I think my first memory of getting trans-continentally hustled is while on holiday with my Mum when I was young, and being accosted by a haggard gypsy woman selling magic runes on the seafront. I have since been informed that if you are met with a particularly persistent one of these nomadic saleswomen, simply reply "No thank you, Auntie," and they will leave you alone. This is sort of like Romany code apparently, and indicates that you either have gypsy associates or ancestry. And therefore already own enough sodding lucky heather to stuff a mattress.
I'm pretty sure that this is exactly the same type of unintentional stereotyping that Eugene Hutz is singing about on Trans-Continental Hustle's "Break the Spell":
"You love our music but you hate our guts
And I know you still want me to ride on back of the bus"
I guess he's still hung up about being foreign or something. Gogol Bordello's fifth album is partly their predictable fare, which is unpredictable and frantic Balkan dub mayhem sweating punk spirit, whilst Hutz does his best to educate the world about the rest of the world. Sadly, like waking up to find a rusty caravan on your land surrounded by mangy dogs and inbred children, something isn't completely right about the situation.
For me, Gogol Bordello have been gradually getting less exciting since I heard 2005's Gypsy Punks: Underdog World Strike. That album was like a revelation in terms of energy, approach and philosophy, Gogol Bordello actually being one of the few bands who gave erudite cultural and theoretical backing about capitalism and art to their eclectic chaos. But by being great, they accidentally fell victim to the biggest rock cliché of all: They were already turned up to 11, so what's next, 12?
The songwriting on Trans-Continental Hustle is technically tighter, but even a few well-executed Latin influences doesn't save this album from being underwhelming in comparison to their earlier work. There is some cool stuff: "Pala Tute" joins the dots between sex and acoustic guitar the way you could only discover with a bottle of vodka and a violin, while "Sun on My Side" is morbidly carnivalesque. "Last One Goes the Hope" shows they still have subversive folky punk potential, and their live experience consistently proves they are one of the most unique and joyous bands of my generation. But overall, this album is not that exhilarating at all. I blame one thing:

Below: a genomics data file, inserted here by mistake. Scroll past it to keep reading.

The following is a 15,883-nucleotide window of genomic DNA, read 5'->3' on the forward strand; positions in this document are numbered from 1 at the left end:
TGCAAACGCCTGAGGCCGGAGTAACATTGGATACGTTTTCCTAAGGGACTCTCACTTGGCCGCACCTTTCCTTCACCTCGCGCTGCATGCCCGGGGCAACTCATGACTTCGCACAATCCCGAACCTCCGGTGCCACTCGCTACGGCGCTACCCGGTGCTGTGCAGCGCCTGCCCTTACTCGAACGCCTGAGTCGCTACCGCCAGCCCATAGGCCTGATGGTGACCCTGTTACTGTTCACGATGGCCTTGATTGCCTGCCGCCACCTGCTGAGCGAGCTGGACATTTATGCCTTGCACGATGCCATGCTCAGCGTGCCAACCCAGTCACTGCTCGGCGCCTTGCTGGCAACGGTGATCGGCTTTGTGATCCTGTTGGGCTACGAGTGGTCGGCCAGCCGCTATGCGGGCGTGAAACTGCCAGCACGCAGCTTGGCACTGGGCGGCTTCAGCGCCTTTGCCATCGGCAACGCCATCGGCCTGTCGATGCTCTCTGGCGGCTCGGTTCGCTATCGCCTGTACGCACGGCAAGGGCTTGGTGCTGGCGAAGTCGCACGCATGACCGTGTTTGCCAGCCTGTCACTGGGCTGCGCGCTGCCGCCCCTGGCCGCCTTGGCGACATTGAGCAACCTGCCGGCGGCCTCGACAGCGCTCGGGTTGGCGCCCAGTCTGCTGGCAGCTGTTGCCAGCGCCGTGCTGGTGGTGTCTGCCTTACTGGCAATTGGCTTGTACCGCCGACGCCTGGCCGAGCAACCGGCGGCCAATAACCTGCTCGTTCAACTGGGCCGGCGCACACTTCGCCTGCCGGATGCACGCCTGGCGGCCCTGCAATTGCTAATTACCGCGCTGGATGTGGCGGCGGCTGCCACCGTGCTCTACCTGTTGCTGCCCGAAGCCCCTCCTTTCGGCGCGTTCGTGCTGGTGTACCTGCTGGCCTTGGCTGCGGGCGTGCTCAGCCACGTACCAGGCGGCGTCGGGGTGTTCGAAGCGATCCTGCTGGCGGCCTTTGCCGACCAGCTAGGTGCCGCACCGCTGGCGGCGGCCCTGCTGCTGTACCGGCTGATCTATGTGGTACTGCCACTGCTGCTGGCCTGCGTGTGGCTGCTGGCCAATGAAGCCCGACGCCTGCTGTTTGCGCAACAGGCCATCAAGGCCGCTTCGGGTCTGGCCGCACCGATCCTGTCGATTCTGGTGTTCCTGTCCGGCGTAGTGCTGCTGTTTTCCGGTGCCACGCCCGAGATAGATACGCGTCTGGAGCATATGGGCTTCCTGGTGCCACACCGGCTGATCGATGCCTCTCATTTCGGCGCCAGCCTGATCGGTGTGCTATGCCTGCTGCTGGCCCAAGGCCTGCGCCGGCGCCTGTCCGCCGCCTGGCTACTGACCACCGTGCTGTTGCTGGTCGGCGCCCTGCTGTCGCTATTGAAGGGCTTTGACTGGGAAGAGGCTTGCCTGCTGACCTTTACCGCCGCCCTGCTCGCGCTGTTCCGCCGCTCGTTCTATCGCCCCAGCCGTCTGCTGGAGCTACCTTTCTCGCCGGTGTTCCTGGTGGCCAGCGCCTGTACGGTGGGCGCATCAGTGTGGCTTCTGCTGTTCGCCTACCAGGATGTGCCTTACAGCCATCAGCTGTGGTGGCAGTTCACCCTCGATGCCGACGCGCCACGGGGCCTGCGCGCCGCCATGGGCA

Gogol Bordello have been downhill ever since they appeared on stage with her at Live Earth. If they were trying to promote multiculturalism by appearing in front of a large audience, that one musically catastrophic event probably unintentionally set Romany rights back to 1939. And almost rightfully so. Vocalizing the authenticity of diversity and simultaneously whoring their heritage is where we find Gogol Bordello at the moment, and sadly it makes the band feel more like a media curiosity than the revolution I'm sure they were meant to be.
I think back to my gypsy of memory, who when offered several coins in exchange for her runes replied: "Paper money is good, dear." Perhaps it's no coincidence that this is Gogol Bordello's major label debut? I suppose it doesn't really matter, because this time neither the message nor the music really resonate with me. And it's at this point that I'd like to say that if you think I'm being intentionally insensitive, then please remember that I find few things to be more culturally offensive than Madonna. It is therefore with diplomatic immunity that I, as a fan of the band, deem Trans-Continental Hustle to be as frustrating and useless as a small a tuft of lucky heather.
Another album like this? No thank you, Auntie.